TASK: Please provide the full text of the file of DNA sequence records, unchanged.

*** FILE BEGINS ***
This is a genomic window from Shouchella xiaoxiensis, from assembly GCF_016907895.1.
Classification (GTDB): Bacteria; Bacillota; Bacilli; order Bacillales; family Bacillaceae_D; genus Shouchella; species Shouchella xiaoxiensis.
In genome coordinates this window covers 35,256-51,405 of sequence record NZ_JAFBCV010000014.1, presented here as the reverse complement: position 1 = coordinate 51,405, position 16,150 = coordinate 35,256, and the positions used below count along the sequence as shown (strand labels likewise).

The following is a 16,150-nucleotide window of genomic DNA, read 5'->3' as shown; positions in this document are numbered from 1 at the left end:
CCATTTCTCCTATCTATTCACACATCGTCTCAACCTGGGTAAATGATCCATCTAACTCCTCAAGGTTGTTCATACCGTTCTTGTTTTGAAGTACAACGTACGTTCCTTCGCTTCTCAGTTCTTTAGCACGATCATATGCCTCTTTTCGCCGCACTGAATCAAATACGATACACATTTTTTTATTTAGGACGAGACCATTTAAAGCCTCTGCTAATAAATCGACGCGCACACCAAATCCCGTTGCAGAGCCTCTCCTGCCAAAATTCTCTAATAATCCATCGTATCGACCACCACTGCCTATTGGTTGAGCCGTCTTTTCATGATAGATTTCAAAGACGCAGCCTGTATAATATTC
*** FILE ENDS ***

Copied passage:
This is a genomic window from Shouchella xiaoxiensis, from assembly GCF_016907895.1.
Classification (GTDB): Bacteria; Bacillota; Bacilli; order Bacillales; family Bacillaceae_D; genus Shouchella; species Shouchella xiaoxiensis.
In genome coordinates this window covers 35,256-51,405 of sequence record NZ_JAFBCV010000014.1, presented here as the reverse complement: position 1 = coordinate 51,405, position 16,150 = coordinate 35,256, and the positions used below count along the sequence as shown (strand labels likewise).

The following is a 16,150-nucleotide window of genomic DNA, read 5'->3' as shown; positions in this document are numbered from 1 at the left end:
CCATTTCTCCTATCTATTCACACATCGTCTCAACCTGGGTAAATGATCCATCTAACTCCTCAAGGTTGTTCATACCGTTCTTGTTTTGAAGTACAACGTACGTTCCTTCGCTTCTCAGTTCTTTAGCACGATCATATGCCTCTTTTCGCCGCACTGAATCAAATACGATACACATTTTTTTATTTAGGACGAGACCATTTAAAGCCTCTGCTAATAAATCGACGCGCACACCAAATCCCGTTGCAGAGCCTCTCCTGCCAAAATTCTCTAATAATCCATCGTATCGACCACCACTGCCTATTGGTTGAGCCGTCTTTTCATGATAGATTTCAAAGACGCAGCCTGTATAATATTC